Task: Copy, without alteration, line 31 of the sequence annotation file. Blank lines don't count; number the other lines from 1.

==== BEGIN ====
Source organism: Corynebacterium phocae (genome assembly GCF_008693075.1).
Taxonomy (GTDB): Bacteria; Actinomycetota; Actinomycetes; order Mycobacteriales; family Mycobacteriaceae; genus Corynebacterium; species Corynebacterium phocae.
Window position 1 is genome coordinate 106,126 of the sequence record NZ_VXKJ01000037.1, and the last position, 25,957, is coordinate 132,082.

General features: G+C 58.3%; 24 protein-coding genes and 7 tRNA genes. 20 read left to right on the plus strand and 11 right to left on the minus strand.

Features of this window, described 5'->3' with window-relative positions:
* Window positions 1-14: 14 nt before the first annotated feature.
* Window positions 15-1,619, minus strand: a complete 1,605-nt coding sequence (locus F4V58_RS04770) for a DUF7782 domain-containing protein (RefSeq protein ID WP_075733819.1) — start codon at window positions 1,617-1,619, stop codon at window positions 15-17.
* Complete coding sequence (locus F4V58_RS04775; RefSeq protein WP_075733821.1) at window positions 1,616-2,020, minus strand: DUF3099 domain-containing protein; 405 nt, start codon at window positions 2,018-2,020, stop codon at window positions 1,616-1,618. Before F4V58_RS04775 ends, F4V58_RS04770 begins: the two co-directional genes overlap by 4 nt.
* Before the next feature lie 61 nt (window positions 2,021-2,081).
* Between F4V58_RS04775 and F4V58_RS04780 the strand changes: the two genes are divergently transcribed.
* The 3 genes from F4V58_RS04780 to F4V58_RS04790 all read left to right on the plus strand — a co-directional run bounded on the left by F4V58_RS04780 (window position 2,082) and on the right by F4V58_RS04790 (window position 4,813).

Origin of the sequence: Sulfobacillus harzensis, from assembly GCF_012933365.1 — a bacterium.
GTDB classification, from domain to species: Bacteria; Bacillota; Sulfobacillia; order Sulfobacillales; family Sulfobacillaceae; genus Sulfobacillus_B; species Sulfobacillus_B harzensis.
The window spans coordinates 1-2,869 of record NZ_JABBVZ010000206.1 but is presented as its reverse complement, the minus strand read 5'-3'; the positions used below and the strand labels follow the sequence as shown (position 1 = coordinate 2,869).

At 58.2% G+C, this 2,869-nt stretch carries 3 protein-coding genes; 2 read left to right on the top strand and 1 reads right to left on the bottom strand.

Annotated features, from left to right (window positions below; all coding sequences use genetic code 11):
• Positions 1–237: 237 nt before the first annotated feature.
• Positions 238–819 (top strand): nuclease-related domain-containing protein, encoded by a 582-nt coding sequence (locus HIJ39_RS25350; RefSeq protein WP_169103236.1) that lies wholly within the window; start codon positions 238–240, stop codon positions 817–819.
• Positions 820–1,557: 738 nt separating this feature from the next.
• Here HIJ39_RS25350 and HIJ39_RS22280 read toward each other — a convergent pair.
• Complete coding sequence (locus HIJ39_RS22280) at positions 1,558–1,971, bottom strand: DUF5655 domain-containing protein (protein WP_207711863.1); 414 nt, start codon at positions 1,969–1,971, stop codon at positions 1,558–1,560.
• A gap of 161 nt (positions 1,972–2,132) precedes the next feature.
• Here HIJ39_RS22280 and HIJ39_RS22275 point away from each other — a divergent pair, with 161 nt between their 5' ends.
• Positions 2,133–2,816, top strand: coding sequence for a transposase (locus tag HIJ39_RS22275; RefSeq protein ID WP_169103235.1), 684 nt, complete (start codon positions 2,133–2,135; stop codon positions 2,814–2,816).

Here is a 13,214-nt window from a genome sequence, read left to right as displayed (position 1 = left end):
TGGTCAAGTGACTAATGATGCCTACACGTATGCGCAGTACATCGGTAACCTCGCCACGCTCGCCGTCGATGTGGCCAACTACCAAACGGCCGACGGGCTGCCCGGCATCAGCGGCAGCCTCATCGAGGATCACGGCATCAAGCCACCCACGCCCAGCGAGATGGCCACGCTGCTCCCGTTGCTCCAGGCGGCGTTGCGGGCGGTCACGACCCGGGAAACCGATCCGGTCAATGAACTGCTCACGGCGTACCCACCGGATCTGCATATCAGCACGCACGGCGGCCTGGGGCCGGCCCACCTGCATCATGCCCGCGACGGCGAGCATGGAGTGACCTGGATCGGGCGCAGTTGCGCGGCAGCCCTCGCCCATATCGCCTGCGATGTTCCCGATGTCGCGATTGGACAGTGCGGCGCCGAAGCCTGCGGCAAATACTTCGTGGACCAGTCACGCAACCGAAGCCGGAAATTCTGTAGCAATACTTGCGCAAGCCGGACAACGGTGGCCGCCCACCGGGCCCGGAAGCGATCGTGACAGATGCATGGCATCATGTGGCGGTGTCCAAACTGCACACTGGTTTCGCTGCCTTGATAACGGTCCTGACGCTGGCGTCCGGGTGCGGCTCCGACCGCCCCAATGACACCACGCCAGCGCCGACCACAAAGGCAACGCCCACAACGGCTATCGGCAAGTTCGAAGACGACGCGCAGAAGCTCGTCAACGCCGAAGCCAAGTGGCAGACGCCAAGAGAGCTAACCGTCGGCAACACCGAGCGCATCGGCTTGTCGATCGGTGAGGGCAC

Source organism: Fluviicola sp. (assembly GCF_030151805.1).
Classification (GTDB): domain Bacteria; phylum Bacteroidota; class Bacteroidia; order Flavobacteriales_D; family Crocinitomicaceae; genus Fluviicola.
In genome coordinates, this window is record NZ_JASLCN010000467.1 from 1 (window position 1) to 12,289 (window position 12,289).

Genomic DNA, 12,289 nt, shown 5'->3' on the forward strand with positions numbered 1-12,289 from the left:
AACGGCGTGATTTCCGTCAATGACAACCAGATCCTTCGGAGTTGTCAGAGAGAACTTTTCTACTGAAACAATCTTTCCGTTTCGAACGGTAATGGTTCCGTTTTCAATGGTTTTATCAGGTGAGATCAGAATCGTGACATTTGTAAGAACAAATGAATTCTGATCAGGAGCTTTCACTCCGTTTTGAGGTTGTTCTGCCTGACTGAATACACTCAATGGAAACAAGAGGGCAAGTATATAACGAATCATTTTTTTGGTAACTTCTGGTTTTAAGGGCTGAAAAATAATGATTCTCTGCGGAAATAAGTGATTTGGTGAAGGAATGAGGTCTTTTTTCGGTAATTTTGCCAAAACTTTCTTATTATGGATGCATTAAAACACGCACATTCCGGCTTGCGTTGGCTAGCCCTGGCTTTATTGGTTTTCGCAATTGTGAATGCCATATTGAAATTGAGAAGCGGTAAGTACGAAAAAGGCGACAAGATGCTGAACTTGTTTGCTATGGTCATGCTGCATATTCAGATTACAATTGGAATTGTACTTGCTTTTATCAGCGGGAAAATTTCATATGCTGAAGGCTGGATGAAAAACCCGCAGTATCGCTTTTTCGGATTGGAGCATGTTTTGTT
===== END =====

AACGGCGTGATTTCCGTCAATGACAACCAGATCCTTCGGAGTTGTCAGAGAGAACTTTTCTACTGAAACAATCTTTCCGTTTCGAACGGTAATGGTTCCGTTTTCAATGGTTTTATCAGGTGAGATCAGAATCGTGACATTTGTAAGAACAAATGAATTCTGATCAGGAGCTTTCACTCCGTTTTGAGGTTGTTCTGCCTGACTGAATACACTCAATGGAAACAAGAGGGCAAGTATATAACGAATCATTTTTTTGGTAACTTCTGGTTTTAAGGGCTGAAAAATAATGATTCTCTGCGGAAATAAGTGATTTGGTGAAGGAATGAGGTCTTTTTTCGGTAATTTTGCCAAAACTTTCTTATTATGGATGCATTAAAACACGCACATTCCGGCTTGCGTTGGCTAGCCCTGGCTTTATTGGTTTTCGCAATTGTGAATGCCATATTGAAATTGAGAAGCGGTAAGTACGAAAAAGGCGACAAGATGCTGAACTTGTTTGCTATGGTCATGCTGCATATTCAGATTACAATTGGAATTGTACTTGCTTTTATCAGCGGGAAAATTTCATATGCTGAAGGCTGGATGAAAAACCCGCAGTATCGCTTTTTCGGATTGGAGCATGTTTTGTT